And if you're thinking that your articles will show up in Google searches, think again. Many of the sites bury their articles so deeply that search engines don't find them, or else give them a low relevancy ranking, so that the typical Internet searcher, who abandons a search after only a few pages, will be unlikely to see them.

Again, I'm sure there are exceptions. Most writers, however, shouldn't count on content site articles as a self-promotion method--or at best, should use this as an adjunct strategy.

Don't do it to build your writing resume. Some sites claim at least some level of editorial gatekeeping--screening submissions and rejecting those that don't meet their criteria, or employing a peer ranking system that supposedly drives the better articles to the top of search results. However, any selectivity is trumped by the sites' mission, which is to aggregate content. The result is extremely variable quality--which is a gentle way of saying that large numbers of the articles on content sites suck. In approaching established newspapers, journals, or other publications, don't assume you can use articles published on content sites as clips. Even if the articles are excellent, the general unreliability of the sites makes them unusable as professional writing credits.

And one final caution, perhaps the most important of all:

Read the fine print. Don't assume that uploading your writing to a content site is similar to posting to a message board or on a blog. All content sites have (often very complicated) Terms of Service or Users' Agreements, which lay out the conditions under which you can utilize them. Read these carefully, no matter how boring they are, and make sure you understand them. There can be user-unfriendly clauses--for instance, some content sites take copyright to your work (see my post on LifeTips), or claim an overly broad license (see my post on Associated Content). Be certain you know what, if anything, you will be giving up by publishing to the site.

March 17, 2007

Victoria Strauss -- SterlingHouse Publisher Wants YOU!

If you're an agent, that is.

Several established agents have sent me copies of a solicitation email they recently received from one Dave Waeltz at SterlingHouse Publisher (SterlingHouse plays a starring role on Writer Beware's Thumbs Down Publishers List). "Greetings from SterlingHouse Publisher, Inc!" the email begins. "In a continued effort to build relationships with more and more superior literary agents, and on behalf of the editors here at SterlingHouse, I welcome your submissions in fiction and non-fiction to our company." The letter goes on to identify SterlingHouse's imprints--which keep metastasizing, there are now ten of them--and to offer "a face-to-face meeting with someone from our company at the BEA."

What the email doesn't say:

- SterlingHouse is a vanity publisher. It offers contracts that require authors to (and I'm quoting now) "receive five hundred and fifty (550) copies of the Work in trade size paperback in consideration for $6,395.00 to be paid in US dollars and is [sic] due upon the signing of the Agreement by the Author." Oh--and that $6,395 doesn't include shipping costs.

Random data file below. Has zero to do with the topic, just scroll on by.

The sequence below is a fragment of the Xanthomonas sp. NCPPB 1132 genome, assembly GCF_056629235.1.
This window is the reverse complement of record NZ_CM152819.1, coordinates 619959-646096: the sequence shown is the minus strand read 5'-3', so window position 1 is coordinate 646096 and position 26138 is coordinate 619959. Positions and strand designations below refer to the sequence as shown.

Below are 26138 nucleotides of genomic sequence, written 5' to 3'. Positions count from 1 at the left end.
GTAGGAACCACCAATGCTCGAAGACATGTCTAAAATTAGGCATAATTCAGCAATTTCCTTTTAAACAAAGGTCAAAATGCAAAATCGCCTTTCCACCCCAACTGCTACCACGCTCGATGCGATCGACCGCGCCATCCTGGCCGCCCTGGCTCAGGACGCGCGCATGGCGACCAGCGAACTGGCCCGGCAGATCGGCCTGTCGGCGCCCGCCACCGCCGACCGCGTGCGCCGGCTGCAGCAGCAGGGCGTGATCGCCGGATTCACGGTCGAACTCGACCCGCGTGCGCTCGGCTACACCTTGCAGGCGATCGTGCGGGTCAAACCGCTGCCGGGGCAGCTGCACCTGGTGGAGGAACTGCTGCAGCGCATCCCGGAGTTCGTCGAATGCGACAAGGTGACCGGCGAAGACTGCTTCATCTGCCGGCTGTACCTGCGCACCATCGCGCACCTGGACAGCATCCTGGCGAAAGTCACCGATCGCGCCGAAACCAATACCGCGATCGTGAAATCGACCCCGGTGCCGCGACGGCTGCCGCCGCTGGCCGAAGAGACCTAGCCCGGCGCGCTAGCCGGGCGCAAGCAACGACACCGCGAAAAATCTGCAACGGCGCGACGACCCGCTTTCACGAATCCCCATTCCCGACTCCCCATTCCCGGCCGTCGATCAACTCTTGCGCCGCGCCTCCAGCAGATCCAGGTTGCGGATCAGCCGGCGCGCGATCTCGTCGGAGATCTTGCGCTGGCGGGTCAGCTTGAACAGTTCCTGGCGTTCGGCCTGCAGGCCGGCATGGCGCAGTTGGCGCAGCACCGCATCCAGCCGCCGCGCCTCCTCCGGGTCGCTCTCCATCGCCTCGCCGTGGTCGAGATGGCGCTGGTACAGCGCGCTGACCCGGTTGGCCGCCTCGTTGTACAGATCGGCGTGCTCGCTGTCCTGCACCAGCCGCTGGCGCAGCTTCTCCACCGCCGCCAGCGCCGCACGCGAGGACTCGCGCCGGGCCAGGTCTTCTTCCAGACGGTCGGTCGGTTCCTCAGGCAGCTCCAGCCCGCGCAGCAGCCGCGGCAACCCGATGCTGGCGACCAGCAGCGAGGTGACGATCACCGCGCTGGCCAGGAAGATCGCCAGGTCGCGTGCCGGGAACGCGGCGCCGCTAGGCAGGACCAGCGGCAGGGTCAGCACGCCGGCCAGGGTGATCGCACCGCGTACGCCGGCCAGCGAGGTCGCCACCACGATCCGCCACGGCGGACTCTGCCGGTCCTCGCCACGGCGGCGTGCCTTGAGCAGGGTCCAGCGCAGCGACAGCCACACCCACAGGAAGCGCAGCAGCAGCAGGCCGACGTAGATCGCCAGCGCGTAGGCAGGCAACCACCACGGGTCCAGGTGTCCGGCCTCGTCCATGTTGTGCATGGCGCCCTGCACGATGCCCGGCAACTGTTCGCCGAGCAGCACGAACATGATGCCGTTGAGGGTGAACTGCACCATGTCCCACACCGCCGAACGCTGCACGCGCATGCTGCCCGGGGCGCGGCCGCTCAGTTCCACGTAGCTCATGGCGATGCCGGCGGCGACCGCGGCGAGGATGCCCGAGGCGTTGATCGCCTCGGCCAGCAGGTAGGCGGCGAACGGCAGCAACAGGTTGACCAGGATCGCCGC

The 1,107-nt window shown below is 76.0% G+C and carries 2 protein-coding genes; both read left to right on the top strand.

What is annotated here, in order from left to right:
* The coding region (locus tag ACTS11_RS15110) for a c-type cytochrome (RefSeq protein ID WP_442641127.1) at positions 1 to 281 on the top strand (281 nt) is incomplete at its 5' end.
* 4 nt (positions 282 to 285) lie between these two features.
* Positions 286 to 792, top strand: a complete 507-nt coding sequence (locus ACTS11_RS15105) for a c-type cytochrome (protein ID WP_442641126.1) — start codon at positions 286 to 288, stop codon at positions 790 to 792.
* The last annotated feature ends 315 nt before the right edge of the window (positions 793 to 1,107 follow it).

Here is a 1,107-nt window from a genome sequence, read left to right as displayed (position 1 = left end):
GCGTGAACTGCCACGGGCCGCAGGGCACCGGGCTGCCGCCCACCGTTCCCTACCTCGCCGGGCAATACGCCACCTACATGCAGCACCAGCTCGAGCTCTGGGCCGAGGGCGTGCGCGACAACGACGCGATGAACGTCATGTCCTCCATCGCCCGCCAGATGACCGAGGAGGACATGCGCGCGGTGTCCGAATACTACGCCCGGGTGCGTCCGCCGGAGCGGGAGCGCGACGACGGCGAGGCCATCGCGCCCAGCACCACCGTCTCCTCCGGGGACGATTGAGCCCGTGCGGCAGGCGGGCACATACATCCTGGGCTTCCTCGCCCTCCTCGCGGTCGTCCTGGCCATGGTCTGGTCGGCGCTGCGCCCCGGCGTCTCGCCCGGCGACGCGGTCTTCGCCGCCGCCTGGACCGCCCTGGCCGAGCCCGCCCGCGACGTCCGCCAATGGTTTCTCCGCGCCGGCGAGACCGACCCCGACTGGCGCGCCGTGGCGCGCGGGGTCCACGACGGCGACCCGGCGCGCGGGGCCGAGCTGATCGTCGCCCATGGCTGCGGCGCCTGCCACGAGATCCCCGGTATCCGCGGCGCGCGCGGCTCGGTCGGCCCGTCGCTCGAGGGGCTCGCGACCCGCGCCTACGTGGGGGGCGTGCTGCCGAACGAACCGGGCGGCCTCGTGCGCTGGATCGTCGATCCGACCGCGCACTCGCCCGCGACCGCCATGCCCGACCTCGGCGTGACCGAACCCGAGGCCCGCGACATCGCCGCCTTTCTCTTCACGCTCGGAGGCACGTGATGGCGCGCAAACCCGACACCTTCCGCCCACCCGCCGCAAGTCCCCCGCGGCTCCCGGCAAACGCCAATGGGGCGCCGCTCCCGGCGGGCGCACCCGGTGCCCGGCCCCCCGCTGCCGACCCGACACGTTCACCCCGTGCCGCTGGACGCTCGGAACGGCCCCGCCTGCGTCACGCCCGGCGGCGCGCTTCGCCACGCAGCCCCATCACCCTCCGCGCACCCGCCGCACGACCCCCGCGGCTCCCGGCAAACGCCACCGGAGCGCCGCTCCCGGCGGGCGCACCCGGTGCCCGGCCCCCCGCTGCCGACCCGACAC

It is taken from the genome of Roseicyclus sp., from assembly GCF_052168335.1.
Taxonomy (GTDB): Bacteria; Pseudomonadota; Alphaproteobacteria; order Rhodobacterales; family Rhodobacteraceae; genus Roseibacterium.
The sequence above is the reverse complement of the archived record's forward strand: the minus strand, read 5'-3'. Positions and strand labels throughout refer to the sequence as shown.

- SterlingHouse is owned by Cynthia Sterling, who also owns the Lee Shore Company, a literary agency that at various times has charged reading, marketing, editing, and other fees, and as far as Writer Beware knows has no recent track record of commercial book sales. According to documented complaints Writer Beware has received, Lee Shore has placed clients with SterlingHouse without fully disclosing the connection between the companies.

- Lee Shore, which has been in business since the 1990's, has worked with a panoply of fraudulent vanity publishers, including Northwest Publishing, Commonwealth Publications, and Press-Tige Publishing. Some of these publishers actively solicited submissions from agents, promising kickbacks for "successful" submissions. Hmmm.

I think it's safe to say that AAR members won't be sending any manuscripts to SterlingHouse anytime soon. Fee chargers like Lisa Martin of Martin-McLean Literary Associates, on the other hand...well, unfortunately for writers, that's another story.

SterlingHouse, by the way, has been promising a new website for a while now (a lot of the links on its current website don't work), but the promised rollout date, November 22, 2006, has come and gone and there's still no sign of change. Maybe they're too busy spamming agents.

March 14, 2007

Victoria Strauss -- LifeTips (or, Be Sure to Read the Fine Print)

A Writer Beware reader recently drew my attention to LifeTips, yet another of the content sites that are currently proliferating like mad across the Internet. According to its About page, LifeTips offers career opportunities, services for businesses ("We’ve got the web’s largest pool of 500+ freelance writers all screened, tested and experts in particular topics")--and opportunities for writers, namely "...a big writing career boost with paid writing assignments, free book publishing and promotion of your profile page to hundreds of clients that may hire you for assignments."

Career boost! Paid assignments! Magic words indeed! So how does it work? Well, you apply to become one of LifeTips' experts, a.k.a. a Guru, which makes you eligible to receive paid freelance writing assignments creating expert tips for clients (which, LifeTips claims, include "...heavy hitters like Circuit City, Dunlop Tire, H&R Block, LowerMyBills, Merck, Verizon Wireless, and many more"). You can earn up to $10 per tip (according to LifeTips' FAQ page, "Prices vary according to the quality of the tip you submit"), with writing assignments typically including 100 tips, or up to $1,000 in revenue. The tips are short and sweet--for example, here's what I found when I searched for tips on "vanity publishing." If there's a subject you know something about, you could probably turn out a hundred of these little wisdom nuggets without too much difficulty.